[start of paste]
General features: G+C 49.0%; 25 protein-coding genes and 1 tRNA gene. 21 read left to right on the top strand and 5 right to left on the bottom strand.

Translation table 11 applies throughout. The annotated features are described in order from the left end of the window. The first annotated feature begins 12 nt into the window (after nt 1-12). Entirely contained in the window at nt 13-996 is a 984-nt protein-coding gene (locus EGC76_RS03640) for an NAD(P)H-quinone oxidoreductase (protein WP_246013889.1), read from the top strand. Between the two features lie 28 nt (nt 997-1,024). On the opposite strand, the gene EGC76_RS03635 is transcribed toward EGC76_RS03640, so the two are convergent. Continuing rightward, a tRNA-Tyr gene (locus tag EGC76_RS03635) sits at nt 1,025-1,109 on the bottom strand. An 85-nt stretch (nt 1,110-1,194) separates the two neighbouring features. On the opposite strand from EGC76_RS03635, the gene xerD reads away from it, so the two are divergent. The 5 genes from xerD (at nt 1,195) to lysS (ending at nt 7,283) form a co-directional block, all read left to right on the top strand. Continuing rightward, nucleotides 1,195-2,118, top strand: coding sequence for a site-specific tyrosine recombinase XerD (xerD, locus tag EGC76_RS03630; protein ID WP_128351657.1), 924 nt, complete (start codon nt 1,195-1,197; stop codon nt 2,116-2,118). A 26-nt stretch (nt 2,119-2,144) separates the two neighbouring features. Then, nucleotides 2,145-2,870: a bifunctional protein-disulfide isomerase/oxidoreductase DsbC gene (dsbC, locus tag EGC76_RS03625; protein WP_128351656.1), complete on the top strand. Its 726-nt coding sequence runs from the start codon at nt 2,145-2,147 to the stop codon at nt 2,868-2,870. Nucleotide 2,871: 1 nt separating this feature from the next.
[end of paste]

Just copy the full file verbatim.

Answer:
General features: G+C 49.0%; 25 protein-coding genes and 1 tRNA gene. 21 read left to right on the top strand and 5 right to left on the bottom strand.

Translation table 11 applies throughout. The annotated features are described in order from the left end of the window. The first annotated feature begins 12 nt into the window (after nt 1-12). Entirely contained in the window at nt 13-996 is a 984-nt protein-coding gene (locus EGC76_RS03640) for an NAD(P)H-quinone oxidoreductase (protein WP_246013889.1), read from the top strand. Between the two features lie 28 nt (nt 997-1,024). On the opposite strand, the gene EGC76_RS03635 is transcribed toward EGC76_RS03640, so the two are convergent. Continuing rightward, a tRNA-Tyr gene (locus tag EGC76_RS03635) sits at nt 1,025-1,109 on the bottom strand. An 85-nt stretch (nt 1,110-1,194) separates the two neighbouring features. On the opposite strand from EGC76_RS03635, the gene xerD reads away from it, so the two are divergent. The 5 genes from xerD (at nt 1,195) to lysS (ending at nt 7,283) form a co-directional block, all read left to right on the top strand. Continuing rightward, nucleotides 1,195-2,118, top strand: coding sequence for a site-specific tyrosine recombinase XerD (xerD, locus tag EGC76_RS03630; protein ID WP_128351657.1), 924 nt, complete (start codon nt 1,195-1,197; stop codon nt 2,116-2,118). A 26-nt stretch (nt 2,119-2,144) separates the two neighbouring features. Then, nucleotides 2,145-2,870: a bifunctional protein-disulfide isomerase/oxidoreductase DsbC gene (dsbC, locus tag EGC76_RS03625; protein WP_128351656.1), complete on the top strand. Its 726-nt coding sequence runs from the start codon at nt 2,145-2,147 to the stop codon at nt 2,868-2,870. Nucleotide 2,871: 1 nt separating this feature from the next.